2015 sleepers and busts: Hitters 

February, 24, 2015
Feb 24

Ryan ZimmermanBrad Mills/USA TODAY SportsRyan Zimmerman is healthy and poised to put up big numbers at a new position in 2015.
Let’s be honest, I prefer to use the word value when describing players I like more or less than most in whatever fantasy league we’re talking about because the simple terms “sleepers” and “busts” are oft-misinterpreted. For example, look no further than St. Louis Cardinals right-hander Adam Wainwright. Is it fair to call him a potential bust? I suppose, but if you ask me to project numbers for him, they’re obviously going to be better than what I expect from Colorado Rockies right-hander Kyle Kendrick. The difference with Wainwright is he’s viewed as a top-10 starting pitcher for his past achievements and the fact I’m concerned about his arm holding up means I wouldn’t view him as such. (A view shared by my colleague Mike Petriello, for that matter.) As a result, he’s not a great value to me and a potential bust. But would I draft him if he falls a few rounds to me? Of course!

So with that caveat, taken however you like really, let’s go position by position offensively with my "sleepers and busts," and one can only do so with a baseline. In this case, I’m using ESPN’s standard Top 300 rankings as my point of comparison in determining how much I view someone as a sleeper or bust, and don’t take the terms literally. In general, I don’t see how a top-50 pick can be viewed as a real sleeper, so I’ve got varying degrees of sleeper- and bust-hood, if you will. Whether you agree or disagree, form your own opinions about which players you find strong and not-so-strong values, and act accordingly. And since this blog entry got really long, pitchers will have to wait for another day!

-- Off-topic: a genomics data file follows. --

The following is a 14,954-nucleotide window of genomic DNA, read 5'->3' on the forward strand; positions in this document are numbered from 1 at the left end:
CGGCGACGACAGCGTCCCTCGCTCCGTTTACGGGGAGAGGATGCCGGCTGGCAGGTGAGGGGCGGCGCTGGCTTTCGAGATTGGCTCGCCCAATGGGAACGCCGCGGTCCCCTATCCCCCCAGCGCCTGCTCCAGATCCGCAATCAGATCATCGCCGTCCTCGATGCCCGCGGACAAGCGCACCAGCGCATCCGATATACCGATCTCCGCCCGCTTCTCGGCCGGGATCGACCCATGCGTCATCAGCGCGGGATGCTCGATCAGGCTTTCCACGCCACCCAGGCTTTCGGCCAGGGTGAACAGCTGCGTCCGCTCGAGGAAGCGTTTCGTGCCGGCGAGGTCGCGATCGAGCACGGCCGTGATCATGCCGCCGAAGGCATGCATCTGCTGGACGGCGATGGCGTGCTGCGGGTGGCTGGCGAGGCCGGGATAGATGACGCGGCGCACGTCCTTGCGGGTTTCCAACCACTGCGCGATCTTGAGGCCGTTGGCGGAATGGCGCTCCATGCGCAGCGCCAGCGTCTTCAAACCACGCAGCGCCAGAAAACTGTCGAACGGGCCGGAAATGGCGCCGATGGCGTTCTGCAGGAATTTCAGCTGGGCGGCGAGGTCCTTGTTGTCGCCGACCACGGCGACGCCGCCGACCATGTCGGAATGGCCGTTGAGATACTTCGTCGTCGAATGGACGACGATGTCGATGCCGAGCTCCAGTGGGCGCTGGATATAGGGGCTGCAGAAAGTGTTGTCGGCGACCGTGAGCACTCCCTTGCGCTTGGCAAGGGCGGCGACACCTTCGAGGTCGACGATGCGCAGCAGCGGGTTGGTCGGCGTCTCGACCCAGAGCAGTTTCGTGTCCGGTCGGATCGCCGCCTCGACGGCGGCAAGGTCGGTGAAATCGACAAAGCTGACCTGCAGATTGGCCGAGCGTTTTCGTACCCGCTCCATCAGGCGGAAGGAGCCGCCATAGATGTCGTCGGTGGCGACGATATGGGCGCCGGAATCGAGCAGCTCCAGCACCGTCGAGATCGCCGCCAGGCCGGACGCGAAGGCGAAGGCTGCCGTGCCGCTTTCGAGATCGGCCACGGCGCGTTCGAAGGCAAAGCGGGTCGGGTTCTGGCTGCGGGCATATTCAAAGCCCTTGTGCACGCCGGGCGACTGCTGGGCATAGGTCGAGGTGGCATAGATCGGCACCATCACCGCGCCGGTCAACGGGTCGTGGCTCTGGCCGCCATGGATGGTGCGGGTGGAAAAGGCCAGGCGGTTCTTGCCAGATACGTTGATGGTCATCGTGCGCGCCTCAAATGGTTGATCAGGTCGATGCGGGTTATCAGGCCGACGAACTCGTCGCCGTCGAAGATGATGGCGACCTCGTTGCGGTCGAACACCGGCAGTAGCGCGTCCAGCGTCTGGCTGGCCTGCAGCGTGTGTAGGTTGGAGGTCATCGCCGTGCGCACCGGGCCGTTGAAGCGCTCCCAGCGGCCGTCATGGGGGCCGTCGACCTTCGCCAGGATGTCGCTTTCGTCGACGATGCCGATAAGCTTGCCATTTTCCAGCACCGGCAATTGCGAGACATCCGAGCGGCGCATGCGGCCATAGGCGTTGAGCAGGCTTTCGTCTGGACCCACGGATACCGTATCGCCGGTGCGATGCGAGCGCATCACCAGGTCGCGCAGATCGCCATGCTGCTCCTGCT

Sleeper: Yasmani Grandal, Los Angeles Dodgers He’s a walker with power and a full-time starting gig for a really good team, one that doesn’t play its home games in spacious Petco Park. It’s considerably easier to hit for power at Dodger Stadium. Grandal closed last season strong and is poised to break out. Unlike most, I regard him as just missing my top 10, and he might still get there

Potential 2015 bounce-back candidates 

February, 17, 2015
Feb 17

Chris DavisAlgerina Perna/Baltimore Sun/MCT via Getty ImagesChris Davis followed up his 53-homer 2013 with 26 homers and a .196 average in 2014.
Many of you would be shocked at how the top 20 in ESPN live drafts looked one year ago. A guy who ended up hitting .196 was actually a first-round pick! A pair of first basemen chosen in the second round combined for nine home runs and 39 RBIs, and one of the starting pitchers deemed a top-10 option won four games while another posted a frightening 4.54 ERA and 1.40 WHIP! In other words, as in every season, there were plenty of disappointing individual performances, which in turn create many opportunities for players to bounce back. The question is whether they will do so.

As you might have guessed, I think it’s a good idea to check out how drafts looked a year ago, because it often sets up significant value for top players being modestly forgotten. After all, it’s been only one year, so if we liked them then, perhaps they are healthy now and ready to rock again. At the same time, some of those recently beloved, or at least seemingly reliable, players are not likely to return to their lofty statistical heights. Here are my opinions on some of the biggest names in the sport who certainly didn’t deliver expected value in 2014 and whether they will this season. We’ll use the top 75 in 2014 average draft position as a guideline. The first group I expect to bounce back to that level; the second group I do not.

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Ryan Braun Charles LeClaire/USA TODAY SportsRyan Braun may be closer to returning to elite fantasy status than you might think.